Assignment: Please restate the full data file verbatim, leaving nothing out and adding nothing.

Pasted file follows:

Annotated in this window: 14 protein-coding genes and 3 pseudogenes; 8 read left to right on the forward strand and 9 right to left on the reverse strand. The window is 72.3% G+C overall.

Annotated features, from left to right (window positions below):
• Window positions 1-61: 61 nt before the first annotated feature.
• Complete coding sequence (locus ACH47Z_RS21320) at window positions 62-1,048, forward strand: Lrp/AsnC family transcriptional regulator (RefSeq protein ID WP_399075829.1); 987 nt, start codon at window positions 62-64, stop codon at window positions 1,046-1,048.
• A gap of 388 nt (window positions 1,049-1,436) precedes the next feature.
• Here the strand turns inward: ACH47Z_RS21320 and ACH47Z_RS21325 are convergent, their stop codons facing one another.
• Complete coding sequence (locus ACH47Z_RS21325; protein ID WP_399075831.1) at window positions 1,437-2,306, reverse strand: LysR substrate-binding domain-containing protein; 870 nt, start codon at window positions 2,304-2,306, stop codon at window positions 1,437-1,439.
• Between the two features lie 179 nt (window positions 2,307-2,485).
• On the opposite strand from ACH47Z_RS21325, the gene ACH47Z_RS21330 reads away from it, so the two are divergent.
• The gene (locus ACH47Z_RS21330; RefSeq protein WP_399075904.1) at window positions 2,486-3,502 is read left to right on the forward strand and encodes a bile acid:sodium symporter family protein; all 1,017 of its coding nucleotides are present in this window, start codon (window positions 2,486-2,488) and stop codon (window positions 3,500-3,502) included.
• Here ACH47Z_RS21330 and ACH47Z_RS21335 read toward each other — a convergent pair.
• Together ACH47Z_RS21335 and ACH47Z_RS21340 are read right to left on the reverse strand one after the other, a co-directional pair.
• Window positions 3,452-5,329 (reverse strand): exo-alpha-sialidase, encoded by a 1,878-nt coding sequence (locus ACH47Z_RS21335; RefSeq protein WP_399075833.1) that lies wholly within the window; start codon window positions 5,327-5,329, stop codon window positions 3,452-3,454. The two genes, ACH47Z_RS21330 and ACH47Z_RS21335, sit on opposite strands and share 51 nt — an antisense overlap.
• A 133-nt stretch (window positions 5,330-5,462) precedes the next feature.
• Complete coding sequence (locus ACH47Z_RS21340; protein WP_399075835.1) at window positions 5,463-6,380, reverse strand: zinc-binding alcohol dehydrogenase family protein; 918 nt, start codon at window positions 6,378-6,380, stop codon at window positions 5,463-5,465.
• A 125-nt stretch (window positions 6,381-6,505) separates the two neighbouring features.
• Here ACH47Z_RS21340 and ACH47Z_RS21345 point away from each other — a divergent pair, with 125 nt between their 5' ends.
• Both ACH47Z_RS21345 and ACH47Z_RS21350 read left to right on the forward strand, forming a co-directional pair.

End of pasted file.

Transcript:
Annotated in this window: 14 protein-coding genes and 3 pseudogenes; 8 read left to right on the forward strand and 9 right to left on the reverse strand. The window is 72.3% G+C overall.

Annotated features, from left to right (window positions below):
• Window positions 1-61: 61 nt before the first annotated feature.
• Complete coding sequence (locus ACH47Z_RS21320) at window positions 62-1,048, forward strand: Lrp/AsnC family transcriptional regulator (RefSeq protein ID WP_399075829.1); 987 nt, start codon at window positions 62-64, stop codon at window positions 1,046-1,048.
• A gap of 388 nt (window positions 1,049-1,436) precedes the next feature.
• Here the strand turns inward: ACH47Z_RS21320 and ACH47Z_RS21325 are convergent, their stop codons facing one another.
• Complete coding sequence (locus ACH47Z_RS21325; protein ID WP_399075831.1) at window positions 1,437-2,306, reverse strand: LysR substrate-binding domain-containing protein; 870 nt, start codon at window positions 2,304-2,306, stop codon at window positions 1,437-1,439.
• Between the two features lie 179 nt (window positions 2,307-2,485).
• On the opposite strand from ACH47Z_RS21325, the gene ACH47Z_RS21330 reads away from it, so the two are divergent.
• The gene (locus ACH47Z_RS21330; RefSeq protein WP_399075904.1) at window positions 2,486-3,502 is read left to right on the forward strand and encodes a bile acid:sodium symporter family protein; all 1,017 of its coding nucleotides are present in this window, start codon (window positions 2,486-2,488) and stop codon (window positions 3,500-3,502) included.
• Here ACH47Z_RS21330 and ACH47Z_RS21335 read toward each other — a convergent pair.
• Together ACH47Z_RS21335 and ACH47Z_RS21340 are read right to left on the reverse strand one after the other, a co-directional pair.
• Window positions 3,452-5,329 (reverse strand): exo-alpha-sialidase, encoded by a 1,878-nt coding sequence (locus ACH47Z_RS21335; RefSeq protein WP_399075833.1) that lies wholly within the window; start codon window positions 5,327-5,329, stop codon window positions 3,452-3,454. The two genes, ACH47Z_RS21330 and ACH47Z_RS21335, sit on opposite strands and share 51 nt — an antisense overlap.
• A 133-nt stretch (window positions 5,330-5,462) precedes the next feature.
• Complete coding sequence (locus ACH47Z_RS21340; protein WP_399075835.1) at window positions 5,463-6,380, reverse strand: zinc-binding alcohol dehydrogenase family protein; 918 nt, start codon at window positions 6,378-6,380, stop codon at window positions 5,463-5,465.
• A 125-nt stretch (window positions 6,381-6,505) separates the two neighbouring features.
• Here ACH47Z_RS21340 and ACH47Z_RS21345 point away from each other — a divergent pair, with 125 nt between their 5' ends.
• Both ACH47Z_RS21345 and ACH47Z_RS21350 read left to right on the forward strand, forming a co-directional pair.